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Censorship: China Versus the World

Censorship in China

Censorship: China Versus the World

For as long as there has been an Internet, China has sought to monitor and control how its citizens use it. Technology known as “the Great Firewall” blocks websites on an array of sensitive topics (democracy, for instance), while tens of thousands of government monitors and citizen volunteers regularly sweep through blogs, chat forums, and even email to ensure nothing challenges the country’s self-styled “harmonious society.” Together, this massive network of Internet nannying is imperiously called “the Golden Shield Project.”

Google vs. China

Although the dispute between the Chinese government and Google continues to evolve, there were signs at the beginning of April that a ceasefire may be taking hold; one that could allow both sides to plausibly claim victory. At the end of March, Google failed to renew its Internet Content Provider (ICP) license in China. Since an ICP license is required for all China-registered commercial websites, this effectively sounded the death knell for Google’s simplified-Chinese search engine, All requests for the website are now redirected to Google’s Hong Kong site,

China’s Censorship Laws

Now China is requiring you to submit a photo ID to the government if you want to create a website. This isn’t really a surprise, given China’s massive Internet censorship (“Great Firewall”) efforts, but apparently the Chinese government is now requiring anyone who wants to set up a website in the country to submit their identity cards and photos of themselves before they can build a site.

How to Check Whether Your Website is Blocked

There are at least three reliable services that help you test Internet filtering in China. All have computers located in different cities of China and try to access your site using the ping command. If you get a “packet's lost” error or a timeout while connecting to your site, chances are that the site is restricted.

Just Ping: This service has checkpoints inside Hong Kong and Shanghai in China.

Watch Mouse: This service too has monitoring stations inside Hong Kong and Shanghai in China.

Website Pulse: In addition to Hong Kong and Shanghai, this site conducts connectivity tests from Beijing. Unlike services that simply do a ping test, this service tries downloading the complete HTML web page. The total response time shows how long it takes for your website to download.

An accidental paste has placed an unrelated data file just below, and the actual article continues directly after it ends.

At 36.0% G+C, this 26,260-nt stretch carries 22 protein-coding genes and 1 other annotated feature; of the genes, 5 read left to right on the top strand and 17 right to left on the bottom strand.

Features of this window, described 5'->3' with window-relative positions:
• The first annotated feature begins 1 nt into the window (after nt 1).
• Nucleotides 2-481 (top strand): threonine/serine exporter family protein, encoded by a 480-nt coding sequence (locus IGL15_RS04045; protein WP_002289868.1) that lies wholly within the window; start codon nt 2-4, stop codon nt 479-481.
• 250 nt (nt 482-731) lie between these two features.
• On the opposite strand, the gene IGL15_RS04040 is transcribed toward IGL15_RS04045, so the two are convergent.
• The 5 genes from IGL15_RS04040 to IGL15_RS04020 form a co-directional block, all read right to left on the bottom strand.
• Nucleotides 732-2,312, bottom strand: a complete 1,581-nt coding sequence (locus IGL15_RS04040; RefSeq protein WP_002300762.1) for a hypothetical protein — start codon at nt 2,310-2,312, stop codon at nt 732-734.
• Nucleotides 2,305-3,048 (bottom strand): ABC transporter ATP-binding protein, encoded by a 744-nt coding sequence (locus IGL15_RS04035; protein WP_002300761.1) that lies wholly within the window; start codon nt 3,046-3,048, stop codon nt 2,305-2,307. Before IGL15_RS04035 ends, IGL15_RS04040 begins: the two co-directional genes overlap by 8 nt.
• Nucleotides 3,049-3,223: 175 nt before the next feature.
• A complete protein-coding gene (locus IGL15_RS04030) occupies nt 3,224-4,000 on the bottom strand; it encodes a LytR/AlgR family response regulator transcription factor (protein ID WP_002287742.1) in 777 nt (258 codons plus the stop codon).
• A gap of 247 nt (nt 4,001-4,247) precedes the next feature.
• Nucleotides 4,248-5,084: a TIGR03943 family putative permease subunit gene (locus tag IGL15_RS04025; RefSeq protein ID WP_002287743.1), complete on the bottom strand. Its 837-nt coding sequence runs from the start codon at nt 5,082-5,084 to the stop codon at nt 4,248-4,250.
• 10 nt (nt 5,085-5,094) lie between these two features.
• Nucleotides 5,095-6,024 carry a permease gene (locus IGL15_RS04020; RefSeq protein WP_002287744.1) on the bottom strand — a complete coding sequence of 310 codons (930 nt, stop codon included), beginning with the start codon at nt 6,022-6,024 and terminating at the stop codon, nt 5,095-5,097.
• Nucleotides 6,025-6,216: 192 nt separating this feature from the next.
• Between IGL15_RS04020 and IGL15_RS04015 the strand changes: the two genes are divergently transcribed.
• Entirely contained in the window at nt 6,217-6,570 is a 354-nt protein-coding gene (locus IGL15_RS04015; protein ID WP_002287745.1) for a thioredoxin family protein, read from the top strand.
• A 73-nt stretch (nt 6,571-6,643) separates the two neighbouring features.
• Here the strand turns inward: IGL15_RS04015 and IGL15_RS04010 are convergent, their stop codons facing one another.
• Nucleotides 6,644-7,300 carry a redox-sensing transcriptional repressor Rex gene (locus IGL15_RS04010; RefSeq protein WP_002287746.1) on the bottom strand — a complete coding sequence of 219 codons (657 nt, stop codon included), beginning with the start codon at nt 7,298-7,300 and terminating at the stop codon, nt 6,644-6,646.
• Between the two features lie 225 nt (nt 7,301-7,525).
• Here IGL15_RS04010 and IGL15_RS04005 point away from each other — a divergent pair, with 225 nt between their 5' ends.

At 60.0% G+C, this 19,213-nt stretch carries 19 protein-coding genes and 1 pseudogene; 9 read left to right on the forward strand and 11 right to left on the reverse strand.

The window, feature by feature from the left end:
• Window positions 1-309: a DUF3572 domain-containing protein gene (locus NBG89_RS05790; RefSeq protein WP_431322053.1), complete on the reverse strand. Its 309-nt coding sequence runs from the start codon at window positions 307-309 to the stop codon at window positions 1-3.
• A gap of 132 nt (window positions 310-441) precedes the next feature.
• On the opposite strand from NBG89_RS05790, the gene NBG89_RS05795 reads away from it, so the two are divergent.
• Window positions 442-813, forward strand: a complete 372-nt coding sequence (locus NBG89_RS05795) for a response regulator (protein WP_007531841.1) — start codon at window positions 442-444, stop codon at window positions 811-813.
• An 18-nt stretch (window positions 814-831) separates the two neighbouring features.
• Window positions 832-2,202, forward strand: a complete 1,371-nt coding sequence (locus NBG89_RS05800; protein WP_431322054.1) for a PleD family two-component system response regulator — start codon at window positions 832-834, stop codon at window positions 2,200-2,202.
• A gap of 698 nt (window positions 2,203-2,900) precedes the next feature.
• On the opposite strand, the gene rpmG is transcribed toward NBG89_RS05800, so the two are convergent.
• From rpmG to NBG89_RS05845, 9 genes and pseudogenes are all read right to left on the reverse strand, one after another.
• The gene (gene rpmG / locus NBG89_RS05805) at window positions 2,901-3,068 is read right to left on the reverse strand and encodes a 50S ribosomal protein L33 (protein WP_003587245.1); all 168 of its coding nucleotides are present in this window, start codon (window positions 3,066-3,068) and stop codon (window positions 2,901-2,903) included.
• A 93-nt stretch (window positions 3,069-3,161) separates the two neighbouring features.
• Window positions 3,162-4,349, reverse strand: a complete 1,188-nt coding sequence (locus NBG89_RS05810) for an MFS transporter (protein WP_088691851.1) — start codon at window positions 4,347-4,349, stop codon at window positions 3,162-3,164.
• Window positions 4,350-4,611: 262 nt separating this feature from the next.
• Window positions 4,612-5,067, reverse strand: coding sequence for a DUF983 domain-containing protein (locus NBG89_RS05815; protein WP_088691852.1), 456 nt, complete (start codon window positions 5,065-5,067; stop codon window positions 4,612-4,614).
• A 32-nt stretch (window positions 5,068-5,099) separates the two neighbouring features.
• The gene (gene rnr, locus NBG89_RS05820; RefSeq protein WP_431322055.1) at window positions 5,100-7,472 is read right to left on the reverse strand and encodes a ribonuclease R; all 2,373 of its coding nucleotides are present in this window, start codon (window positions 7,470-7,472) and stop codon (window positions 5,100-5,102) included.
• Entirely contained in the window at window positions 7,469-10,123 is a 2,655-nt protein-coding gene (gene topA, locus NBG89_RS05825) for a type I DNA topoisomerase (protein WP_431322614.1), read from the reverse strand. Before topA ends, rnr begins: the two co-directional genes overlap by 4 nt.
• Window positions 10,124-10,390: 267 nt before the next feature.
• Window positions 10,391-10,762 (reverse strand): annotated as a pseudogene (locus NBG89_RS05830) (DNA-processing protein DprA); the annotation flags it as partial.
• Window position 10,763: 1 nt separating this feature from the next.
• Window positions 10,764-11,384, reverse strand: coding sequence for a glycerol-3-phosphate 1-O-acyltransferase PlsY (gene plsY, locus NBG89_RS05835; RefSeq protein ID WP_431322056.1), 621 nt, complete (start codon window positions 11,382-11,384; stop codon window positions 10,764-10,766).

Internet Users in China

In 2000, China had about 25 million Internet users. In 2001, China had about 35 million Internet users. In 2002, China had about 55 million Internet users. In 2003, China had about 70 million Internet users. In 2004, China had about 95 million Internet users. In 2005, China had about 102 million Internet users. In 2006, China had about 135 million Internet users. In 2007, China had about 165 million Internet users. In 2008, China had about 250 million Internet users. In 2009, China had about 385 million Internet users.

Availability of Popular English-Language Sites in China

Some of the most popular websites are blocked or partially blocked to Chinese Internet users. Here are some of the most popular sites and their status in China.

  • BBC News: Partially blocked
  • CNN: Available
  • NY Times: Available
  • Wired: Available
  • Wikipedia: Partially blocked.
  • Digg: Available
  • Reddit: Available
  • Mixx: Blocked
  • WikiLeaks: Blocked
  • IMDB: Available
  • Facebook: Blocked
  • Twitter: Blocked
  • Blogger: Blocked
  • Typepad: Blocked
  • Gmail: Available
  • Hotmail: Available
  • Yahoo Mail: Available
  • YouTube: Blocked
  • Vimeo: Blocked
  • Dailymotion: Blocked
  • Flickr: Available
  • TwitPic: Blocked
  • ImageShack: Blocked
  • Ustream: Blocked
  • iTunes Store: Partially blocked
  • Scribd: Blocked
  • Xmarks: Blocked
  • YouSendIt: Blocked
  • Pirate bay: Blocked

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